Researchers at the University of North Carolina Chapel Hill have found a link between nausea and vomiting and a decread risk of spontaneous abortion. According to the research, pregnant women who suffered from nausea and vomiting were less likely to suffer from spontaneous abortion. Unlike previous studies that showed a correlation between nausea, vomiting and spontaneous abortion, researchers involved with this study investigated the duration of symptoms and the effect of duration on spontaneous abortion.

Information was collected from 2,407 participants in three United States cities between the years 2000 and 2004. Interviews, medical records and ultrasound images / reports were used to extract data. After collecting data and grouping participants based on length of time nausea and vomiting was experienced, researchers found a strong connection between how long symptoms were reported and viability of a pregnancy.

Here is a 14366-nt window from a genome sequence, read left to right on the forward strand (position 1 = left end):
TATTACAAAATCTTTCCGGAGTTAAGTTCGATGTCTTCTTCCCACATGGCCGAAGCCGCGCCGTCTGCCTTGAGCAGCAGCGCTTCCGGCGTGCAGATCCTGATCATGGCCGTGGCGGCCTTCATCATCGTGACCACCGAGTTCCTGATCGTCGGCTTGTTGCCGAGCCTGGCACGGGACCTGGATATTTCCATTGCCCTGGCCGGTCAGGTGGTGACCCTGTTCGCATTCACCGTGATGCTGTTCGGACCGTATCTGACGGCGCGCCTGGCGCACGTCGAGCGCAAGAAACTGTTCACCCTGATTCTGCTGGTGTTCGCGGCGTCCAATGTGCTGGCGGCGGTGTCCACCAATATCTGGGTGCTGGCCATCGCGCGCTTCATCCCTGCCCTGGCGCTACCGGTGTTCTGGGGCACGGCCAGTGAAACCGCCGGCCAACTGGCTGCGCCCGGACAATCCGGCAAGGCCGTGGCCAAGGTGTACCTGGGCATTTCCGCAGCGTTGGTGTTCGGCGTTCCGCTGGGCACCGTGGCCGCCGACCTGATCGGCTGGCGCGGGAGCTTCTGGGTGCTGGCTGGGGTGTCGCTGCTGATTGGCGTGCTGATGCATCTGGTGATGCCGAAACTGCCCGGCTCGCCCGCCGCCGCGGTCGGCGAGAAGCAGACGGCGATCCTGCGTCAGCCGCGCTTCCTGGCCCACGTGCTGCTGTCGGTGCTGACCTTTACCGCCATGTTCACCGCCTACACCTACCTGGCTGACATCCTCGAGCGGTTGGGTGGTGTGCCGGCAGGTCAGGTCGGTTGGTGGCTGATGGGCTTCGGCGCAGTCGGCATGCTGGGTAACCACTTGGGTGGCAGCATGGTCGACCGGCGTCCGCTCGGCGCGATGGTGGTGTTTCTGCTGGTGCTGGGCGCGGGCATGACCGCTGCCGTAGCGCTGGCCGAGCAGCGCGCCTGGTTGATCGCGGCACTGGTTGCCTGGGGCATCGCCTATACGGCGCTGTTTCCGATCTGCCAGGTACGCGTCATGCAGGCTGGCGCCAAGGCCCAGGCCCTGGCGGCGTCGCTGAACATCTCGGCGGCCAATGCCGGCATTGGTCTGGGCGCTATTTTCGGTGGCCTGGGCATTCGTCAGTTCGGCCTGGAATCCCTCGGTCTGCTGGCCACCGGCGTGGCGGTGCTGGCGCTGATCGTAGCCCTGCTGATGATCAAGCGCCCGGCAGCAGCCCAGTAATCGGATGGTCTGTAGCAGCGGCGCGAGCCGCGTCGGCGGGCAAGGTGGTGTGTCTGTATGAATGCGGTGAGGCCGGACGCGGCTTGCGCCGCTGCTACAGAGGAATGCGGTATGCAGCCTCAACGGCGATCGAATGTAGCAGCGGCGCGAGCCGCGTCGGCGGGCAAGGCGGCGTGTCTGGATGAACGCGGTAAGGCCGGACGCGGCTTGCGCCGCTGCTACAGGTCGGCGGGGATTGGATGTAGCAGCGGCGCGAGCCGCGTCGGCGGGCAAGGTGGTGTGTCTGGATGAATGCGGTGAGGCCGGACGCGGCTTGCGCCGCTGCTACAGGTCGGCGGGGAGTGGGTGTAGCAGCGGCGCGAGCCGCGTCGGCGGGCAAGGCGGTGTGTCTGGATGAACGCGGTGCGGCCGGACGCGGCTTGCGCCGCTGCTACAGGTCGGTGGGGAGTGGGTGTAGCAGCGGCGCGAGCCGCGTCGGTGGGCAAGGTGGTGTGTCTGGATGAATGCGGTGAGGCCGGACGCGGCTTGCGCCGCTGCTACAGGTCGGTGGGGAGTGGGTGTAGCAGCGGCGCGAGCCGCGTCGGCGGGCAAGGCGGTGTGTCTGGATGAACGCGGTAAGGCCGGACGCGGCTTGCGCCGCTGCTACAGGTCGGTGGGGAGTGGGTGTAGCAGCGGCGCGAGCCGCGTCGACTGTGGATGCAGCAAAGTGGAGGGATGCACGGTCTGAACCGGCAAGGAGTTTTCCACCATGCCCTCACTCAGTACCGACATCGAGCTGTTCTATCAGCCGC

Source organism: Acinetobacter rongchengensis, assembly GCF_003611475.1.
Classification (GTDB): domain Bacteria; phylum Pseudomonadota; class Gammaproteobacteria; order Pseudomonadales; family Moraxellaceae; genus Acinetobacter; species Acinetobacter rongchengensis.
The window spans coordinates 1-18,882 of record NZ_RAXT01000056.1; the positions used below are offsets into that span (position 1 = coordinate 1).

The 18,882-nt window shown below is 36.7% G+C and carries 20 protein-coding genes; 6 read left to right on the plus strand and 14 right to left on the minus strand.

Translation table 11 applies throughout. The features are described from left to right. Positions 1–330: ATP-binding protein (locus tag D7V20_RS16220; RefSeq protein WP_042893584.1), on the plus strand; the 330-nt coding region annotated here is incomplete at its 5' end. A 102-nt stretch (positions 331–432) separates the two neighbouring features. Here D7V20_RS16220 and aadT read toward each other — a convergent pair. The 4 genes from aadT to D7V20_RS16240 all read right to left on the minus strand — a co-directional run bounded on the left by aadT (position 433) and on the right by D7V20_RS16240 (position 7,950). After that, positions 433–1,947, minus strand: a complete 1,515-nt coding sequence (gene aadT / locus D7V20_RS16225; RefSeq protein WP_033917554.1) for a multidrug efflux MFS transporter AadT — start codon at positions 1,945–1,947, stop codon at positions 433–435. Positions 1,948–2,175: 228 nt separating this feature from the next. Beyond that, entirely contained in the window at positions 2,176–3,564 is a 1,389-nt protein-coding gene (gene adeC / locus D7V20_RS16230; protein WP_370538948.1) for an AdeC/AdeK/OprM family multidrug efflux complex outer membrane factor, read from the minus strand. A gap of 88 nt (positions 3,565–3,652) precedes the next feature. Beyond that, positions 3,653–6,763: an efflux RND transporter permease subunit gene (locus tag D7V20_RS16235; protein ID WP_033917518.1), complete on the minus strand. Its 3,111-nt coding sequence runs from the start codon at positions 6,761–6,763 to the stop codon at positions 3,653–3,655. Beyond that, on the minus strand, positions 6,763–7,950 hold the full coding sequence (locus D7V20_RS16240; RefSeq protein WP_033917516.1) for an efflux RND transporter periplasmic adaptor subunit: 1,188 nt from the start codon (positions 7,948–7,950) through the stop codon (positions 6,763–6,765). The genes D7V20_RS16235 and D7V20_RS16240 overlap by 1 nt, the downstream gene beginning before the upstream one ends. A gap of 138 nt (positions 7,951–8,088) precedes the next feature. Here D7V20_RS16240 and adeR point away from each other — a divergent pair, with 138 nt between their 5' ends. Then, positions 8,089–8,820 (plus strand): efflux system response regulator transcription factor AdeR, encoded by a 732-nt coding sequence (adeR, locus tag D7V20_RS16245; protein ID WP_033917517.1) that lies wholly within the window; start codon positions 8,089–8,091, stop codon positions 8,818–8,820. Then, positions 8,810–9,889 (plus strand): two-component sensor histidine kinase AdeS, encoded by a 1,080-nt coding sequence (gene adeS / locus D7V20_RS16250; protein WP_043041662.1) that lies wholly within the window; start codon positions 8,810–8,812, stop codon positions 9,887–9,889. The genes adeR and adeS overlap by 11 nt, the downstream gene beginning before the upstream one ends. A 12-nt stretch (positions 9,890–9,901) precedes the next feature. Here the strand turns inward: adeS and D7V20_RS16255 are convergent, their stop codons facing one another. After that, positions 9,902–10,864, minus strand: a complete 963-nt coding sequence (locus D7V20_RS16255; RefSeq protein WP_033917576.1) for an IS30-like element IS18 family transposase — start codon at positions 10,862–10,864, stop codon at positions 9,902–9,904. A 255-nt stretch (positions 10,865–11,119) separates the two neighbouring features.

According to data results, women who suffered from nausea and vomiting for at least half the pregnancies were less likely to spontaneously abort. The higher the maternal age, the stronger the connection. This means, older women who experience no nausea and vomiting during early pregnancy are in the highest risk group for spontaneous abortion. The risk steadily declined the longer women noted feeling these symptoms.

It is important to note that every pregnancy is different. Just because data concluded a link between nausea and vomiting and viability of pregnancy does not mean every woman will feel these symptoms while pregnant. Some women feel perfectly fine for the entire pregnancy without a single day of nausea and vomiting and still give birth to a healthy fetus.

Source: Ronna L Chan, Andrew F Olshan, David A Savitz, Amy H Herring, Julie L Daniels, Herbert B Peterson, Sandra L Martin. Human Reproduction. 27 August, 2010.